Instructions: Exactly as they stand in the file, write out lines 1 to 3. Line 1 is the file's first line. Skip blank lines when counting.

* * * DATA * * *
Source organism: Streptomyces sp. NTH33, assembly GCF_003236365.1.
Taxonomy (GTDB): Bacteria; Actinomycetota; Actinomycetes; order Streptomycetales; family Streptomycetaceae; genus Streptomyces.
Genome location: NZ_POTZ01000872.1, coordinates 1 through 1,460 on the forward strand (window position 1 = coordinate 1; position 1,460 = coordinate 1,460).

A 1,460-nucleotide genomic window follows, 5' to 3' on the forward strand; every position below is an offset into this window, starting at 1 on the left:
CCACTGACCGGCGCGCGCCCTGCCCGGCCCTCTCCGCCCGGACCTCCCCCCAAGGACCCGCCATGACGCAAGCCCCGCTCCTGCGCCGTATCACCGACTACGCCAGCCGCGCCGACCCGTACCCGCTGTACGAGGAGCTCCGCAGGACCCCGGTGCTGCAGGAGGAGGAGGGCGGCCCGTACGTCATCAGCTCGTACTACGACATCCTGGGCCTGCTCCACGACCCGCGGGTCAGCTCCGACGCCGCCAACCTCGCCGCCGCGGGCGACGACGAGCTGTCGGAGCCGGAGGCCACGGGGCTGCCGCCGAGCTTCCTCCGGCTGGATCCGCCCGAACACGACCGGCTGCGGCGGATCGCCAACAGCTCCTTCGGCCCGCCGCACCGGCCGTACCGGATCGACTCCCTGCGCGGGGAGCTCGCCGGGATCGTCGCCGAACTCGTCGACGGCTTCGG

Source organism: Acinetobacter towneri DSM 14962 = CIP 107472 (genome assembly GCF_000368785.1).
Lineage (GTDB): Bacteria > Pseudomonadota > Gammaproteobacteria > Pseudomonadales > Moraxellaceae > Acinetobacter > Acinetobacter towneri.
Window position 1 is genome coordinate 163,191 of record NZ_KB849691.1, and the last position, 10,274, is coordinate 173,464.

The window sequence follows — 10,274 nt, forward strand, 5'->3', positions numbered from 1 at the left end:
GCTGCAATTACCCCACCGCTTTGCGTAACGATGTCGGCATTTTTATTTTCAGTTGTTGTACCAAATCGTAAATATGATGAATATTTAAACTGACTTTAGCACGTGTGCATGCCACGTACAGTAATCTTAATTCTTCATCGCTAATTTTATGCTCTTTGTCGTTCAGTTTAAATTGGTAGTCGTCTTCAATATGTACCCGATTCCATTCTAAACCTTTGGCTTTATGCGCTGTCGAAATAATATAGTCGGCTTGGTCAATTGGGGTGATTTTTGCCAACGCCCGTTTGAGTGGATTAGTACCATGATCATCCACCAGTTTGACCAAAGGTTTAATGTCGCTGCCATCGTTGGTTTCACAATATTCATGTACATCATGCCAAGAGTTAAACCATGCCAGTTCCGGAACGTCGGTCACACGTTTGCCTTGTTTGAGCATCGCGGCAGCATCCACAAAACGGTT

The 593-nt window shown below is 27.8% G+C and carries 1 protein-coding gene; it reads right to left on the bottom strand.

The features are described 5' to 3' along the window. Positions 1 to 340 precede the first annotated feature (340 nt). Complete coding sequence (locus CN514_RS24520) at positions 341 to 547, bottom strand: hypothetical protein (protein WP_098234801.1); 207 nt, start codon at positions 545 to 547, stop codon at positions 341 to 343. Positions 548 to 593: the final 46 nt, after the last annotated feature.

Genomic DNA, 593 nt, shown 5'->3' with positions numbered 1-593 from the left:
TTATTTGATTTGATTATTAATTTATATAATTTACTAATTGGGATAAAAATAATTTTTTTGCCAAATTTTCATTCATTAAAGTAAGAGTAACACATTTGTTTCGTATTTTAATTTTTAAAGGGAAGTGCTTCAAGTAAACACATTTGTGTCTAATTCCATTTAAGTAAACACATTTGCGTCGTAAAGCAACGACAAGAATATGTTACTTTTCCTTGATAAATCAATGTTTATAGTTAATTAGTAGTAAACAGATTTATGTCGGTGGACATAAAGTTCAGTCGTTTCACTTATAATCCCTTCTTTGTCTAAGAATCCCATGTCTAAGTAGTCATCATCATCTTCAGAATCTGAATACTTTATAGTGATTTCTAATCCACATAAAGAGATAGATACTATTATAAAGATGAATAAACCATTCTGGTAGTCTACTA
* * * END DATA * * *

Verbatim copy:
Source organism: Streptomyces sp. NTH33, assembly GCF_003236365.1.
Taxonomy (GTDB): Bacteria; Actinomycetota; Actinomycetes; order Streptomycetales; family Streptomycetaceae; genus Streptomyces.
Genome location: NZ_POTZ01000872.1, coordinates 1 through 1,460 on the forward strand (window position 1 = coordinate 1; position 1,460 = coordinate 1,460).